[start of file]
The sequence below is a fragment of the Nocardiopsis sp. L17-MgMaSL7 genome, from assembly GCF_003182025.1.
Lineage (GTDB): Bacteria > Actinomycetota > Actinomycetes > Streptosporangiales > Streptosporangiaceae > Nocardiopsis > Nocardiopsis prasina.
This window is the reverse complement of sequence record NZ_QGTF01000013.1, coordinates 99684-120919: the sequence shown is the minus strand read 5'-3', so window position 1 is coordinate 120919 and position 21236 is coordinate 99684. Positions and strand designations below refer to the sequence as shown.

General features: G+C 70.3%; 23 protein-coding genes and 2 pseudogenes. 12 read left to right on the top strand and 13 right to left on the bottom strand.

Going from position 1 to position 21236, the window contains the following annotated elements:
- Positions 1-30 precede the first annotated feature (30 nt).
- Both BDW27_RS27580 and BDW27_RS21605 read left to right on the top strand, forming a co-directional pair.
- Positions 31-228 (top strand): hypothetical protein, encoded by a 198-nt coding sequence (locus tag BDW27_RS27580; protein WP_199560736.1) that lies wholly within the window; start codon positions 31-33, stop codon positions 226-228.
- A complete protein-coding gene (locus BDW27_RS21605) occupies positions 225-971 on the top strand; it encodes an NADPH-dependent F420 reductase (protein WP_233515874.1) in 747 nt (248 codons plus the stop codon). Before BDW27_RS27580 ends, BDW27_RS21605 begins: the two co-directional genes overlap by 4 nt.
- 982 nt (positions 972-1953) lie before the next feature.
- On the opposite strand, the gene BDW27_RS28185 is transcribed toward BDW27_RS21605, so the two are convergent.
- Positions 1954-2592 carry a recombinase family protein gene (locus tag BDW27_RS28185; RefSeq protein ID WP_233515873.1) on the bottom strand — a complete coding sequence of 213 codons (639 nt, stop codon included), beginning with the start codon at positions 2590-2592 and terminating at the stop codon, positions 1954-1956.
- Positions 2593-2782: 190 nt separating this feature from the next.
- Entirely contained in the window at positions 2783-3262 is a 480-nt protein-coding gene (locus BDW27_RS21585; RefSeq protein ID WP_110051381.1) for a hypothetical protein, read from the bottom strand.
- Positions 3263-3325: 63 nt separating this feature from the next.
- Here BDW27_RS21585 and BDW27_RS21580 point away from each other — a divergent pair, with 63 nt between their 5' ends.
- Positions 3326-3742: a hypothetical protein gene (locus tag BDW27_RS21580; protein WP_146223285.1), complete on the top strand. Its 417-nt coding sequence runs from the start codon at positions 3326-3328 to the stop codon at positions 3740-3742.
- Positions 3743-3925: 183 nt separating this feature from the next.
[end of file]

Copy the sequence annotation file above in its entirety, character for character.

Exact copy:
The sequence below is a fragment of the Nocardiopsis sp. L17-MgMaSL7 genome, from assembly GCF_003182025.1.
Lineage (GTDB): Bacteria > Actinomycetota > Actinomycetes > Streptosporangiales > Streptosporangiaceae > Nocardiopsis > Nocardiopsis prasina.
This window is the reverse complement of sequence record NZ_QGTF01000013.1, coordinates 99684-120919: the sequence shown is the minus strand read 5'-3', so window position 1 is coordinate 120919 and position 21236 is coordinate 99684. Positions and strand designations below refer to the sequence as shown.

General features: G+C 70.3%; 23 protein-coding genes and 2 pseudogenes. 12 read left to right on the top strand and 13 right to left on the bottom strand.

Going from position 1 to position 21236, the window contains the following annotated elements:
- Positions 1-30 precede the first annotated feature (30 nt).
- Both BDW27_RS27580 and BDW27_RS21605 read left to right on the top strand, forming a co-directional pair.
- Positions 31-228 (top strand): hypothetical protein, encoded by a 198-nt coding sequence (locus tag BDW27_RS27580; protein WP_199560736.1) that lies wholly within the window; start codon positions 31-33, stop codon positions 226-228.
- A complete protein-coding gene (locus BDW27_RS21605) occupies positions 225-971 on the top strand; it encodes an NADPH-dependent F420 reductase (protein WP_233515874.1) in 747 nt (248 codons plus the stop codon). Before BDW27_RS27580 ends, BDW27_RS21605 begins: the two co-directional genes overlap by 4 nt.
- 982 nt (positions 972-1953) lie before the next feature.
- On the opposite strand, the gene BDW27_RS28185 is transcribed toward BDW27_RS21605, so the two are convergent.
- Positions 1954-2592 carry a recombinase family protein gene (locus tag BDW27_RS28185; RefSeq protein ID WP_233515873.1) on the bottom strand — a complete coding sequence of 213 codons (639 nt, stop codon included), beginning with the start codon at positions 2590-2592 and terminating at the stop codon, positions 1954-1956.
- Positions 2593-2782: 190 nt separating this feature from the next.
- Entirely contained in the window at positions 2783-3262 is a 480-nt protein-coding gene (locus BDW27_RS21585; RefSeq protein ID WP_110051381.1) for a hypothetical protein, read from the bottom strand.
- Positions 3263-3325: 63 nt separating this feature from the next.
- Here BDW27_RS21585 and BDW27_RS21580 point away from each other — a divergent pair, with 63 nt between their 5' ends.
- Positions 3326-3742: a hypothetical protein gene (locus tag BDW27_RS21580; protein WP_146223285.1), complete on the top strand. Its 417-nt coding sequence runs from the start codon at positions 3326-3328 to the stop codon at positions 3740-3742.
- Positions 3743-3925: 183 nt separating this feature from the next.